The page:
“We have some work to do to repair our brand, and I’m not sure the current folks in leadership know exactly how to do that,” said Shaheen. “In my opinion party leadership in Raleigh made a fatal mistake by jumping out in front and being so supportive when they didn’t have the whole story.”…

Between the messy failure of the Presidential Advisory Commission on Election Integrity and the new State Court ruling on ‘racial gerrymandering’, it seems the GOP party leadership had a pretty good outline of the whole story — and since their guys were using those stolen votes to ‘win’ elections, they were just fine with that!


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Wednesday Morning Open Thread: Let’s Take Back the Senate

I’m thinking Kelly has a pretty good shot at helping to turn Arizona blue. Thoughts?

And here’s a far riskier campaign — but wouldn’t it be worth the fight to turf McConnell out of Congress? Politico reports:

Chuck Schumer is actively recruiting a high-profile fighter pilot to take on Mitch McConnell in 2020 — a calculated act of aggression against a leading Republican foe.

Schumer met with Amy McGrath, a Marine veteran-turned 2018 congressional candidate, at Democratic Party headquarters last month to pitch her on running against McConnell. McGrath listened and didn’t rule it out. The Democratic leader first contacted McGrath in December.

McConnell, the longest-serving Senate GOP leader, is gearing up for a reelection fight and leaving little to chance. His political team has begun compiling opposition research on McGrath and delving into tracking footage of her. On Wednesday, senior Republican Party officials involved with a pro-McConnell super PAC will meet in Washington to begin mapping out a potential campaign against McGrath…

Joining Schumer for the meeting with McGrath were Democratic Senatorial Campaign Committee Chairwoman Catherine Cortez Masto (D-Nev.), as well as top committee officials Scott Fairchild and Devan Barber. McGrath aides Mark Nickolas and Lori LaFave also attended.

Nickolas confirmed the meeting but said that no decision was imminent.

“The military officer in her always approaches these things pretty methodically and thoughtfully,” he said…

McGrath was one of the highest-profile Democratic House candidates of the 2018 election cycle. Initially rejected by Washington Democrats in favor of the better-known mayor of Lexington, Jim Gray, McGrath catapulted to a primary victory on the strength of a viral biographical ad touting her career as a Marine and groundbreaking fighter pilot.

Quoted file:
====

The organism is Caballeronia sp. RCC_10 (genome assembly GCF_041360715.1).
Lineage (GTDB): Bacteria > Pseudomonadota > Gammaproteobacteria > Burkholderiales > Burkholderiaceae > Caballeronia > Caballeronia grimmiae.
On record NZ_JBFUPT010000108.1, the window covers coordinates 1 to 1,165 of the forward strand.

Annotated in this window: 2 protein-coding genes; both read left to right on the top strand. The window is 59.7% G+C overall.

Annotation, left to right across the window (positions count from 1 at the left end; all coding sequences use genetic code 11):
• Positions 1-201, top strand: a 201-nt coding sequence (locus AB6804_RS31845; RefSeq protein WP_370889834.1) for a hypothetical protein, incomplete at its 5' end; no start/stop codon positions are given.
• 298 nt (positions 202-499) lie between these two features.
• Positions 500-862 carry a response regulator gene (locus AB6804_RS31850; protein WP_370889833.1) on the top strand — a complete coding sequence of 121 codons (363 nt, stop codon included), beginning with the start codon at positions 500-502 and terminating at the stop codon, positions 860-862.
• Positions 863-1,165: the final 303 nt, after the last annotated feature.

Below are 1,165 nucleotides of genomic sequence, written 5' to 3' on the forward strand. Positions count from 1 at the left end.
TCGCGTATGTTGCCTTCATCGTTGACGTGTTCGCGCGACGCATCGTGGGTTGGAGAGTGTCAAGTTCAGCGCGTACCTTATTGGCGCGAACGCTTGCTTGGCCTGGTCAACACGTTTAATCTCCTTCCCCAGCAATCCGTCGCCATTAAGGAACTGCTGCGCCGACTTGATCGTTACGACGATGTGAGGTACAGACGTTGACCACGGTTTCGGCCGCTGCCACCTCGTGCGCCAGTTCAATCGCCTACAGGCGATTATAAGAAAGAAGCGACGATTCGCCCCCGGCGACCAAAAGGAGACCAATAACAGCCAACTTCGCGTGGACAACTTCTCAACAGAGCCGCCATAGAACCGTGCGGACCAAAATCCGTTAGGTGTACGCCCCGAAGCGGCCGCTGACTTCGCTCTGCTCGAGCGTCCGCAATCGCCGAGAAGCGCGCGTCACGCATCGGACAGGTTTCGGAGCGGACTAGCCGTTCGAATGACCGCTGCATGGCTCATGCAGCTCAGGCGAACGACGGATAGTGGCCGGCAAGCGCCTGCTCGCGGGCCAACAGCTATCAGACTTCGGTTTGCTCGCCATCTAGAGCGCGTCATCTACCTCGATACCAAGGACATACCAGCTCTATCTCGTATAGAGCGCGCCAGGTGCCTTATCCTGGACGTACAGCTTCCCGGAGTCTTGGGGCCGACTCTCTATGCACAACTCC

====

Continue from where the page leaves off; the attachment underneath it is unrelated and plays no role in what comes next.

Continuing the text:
Ultimately, the 44-year-old first time candidate was unable to parlay a multi-million-dollar war chest and national profile into victory in a heavily Republican district. She was narrowly defeated by B[a]rr…

McGrath ran a damn good race last year, and came close to achieving what the conventional wisdom deemed impossible. Mitch McConnell is a much harder target, but his long career of venality and crooked partisanship has been getting more sunlight with his party’s Dear Leader so much in (all the wrong) news. Even Kentucky has to move on from the 19th century some time.








Wednesday Morning Open Thread: Elections Have Consequences

Excellent, and sometimes unexpected, consequences:

Davids is a member of the Ho-Chunk Nation from Kansas. Haaland is a member of the Pueblo of Laguna from New Mexico. They joined a record number of Native women that ran for public office in 2018, according to Indian Country Today’s Mark Trahant. To say their arrival in Congress is overdue is a harsh understatement…

Congress has desperately needed more Native voices, specifically Native women. Without them, the nation’s most powerful legislative body will continue to misunderstand and mute the litany of issues that Indian Country faces. Some of the more headline-grabbing issues are tragic—scores of missing and murdered Native women, woefully underfunded health services, white parents continuing the long practice of snatching Indian children from the reservation. And some are more abstract, like the issue of climate change in the Southwestern tribes, or the sudden importance of non-voided tribal land agreements.

With such a wide array of issues to tackle, and with little support coming from the White House or the Department of the Interior, it’s fortunate that a pair of Democrats as distinctive as the new Native congresswomen are the first to emerge. Haaland and Davids come from different generations, from different states, from different life experiences, from different tribes, from different views of what a government should look like. The steps they’ll take to represent their people, let alone their own districts, are going to be just as unique as Indian Country itself…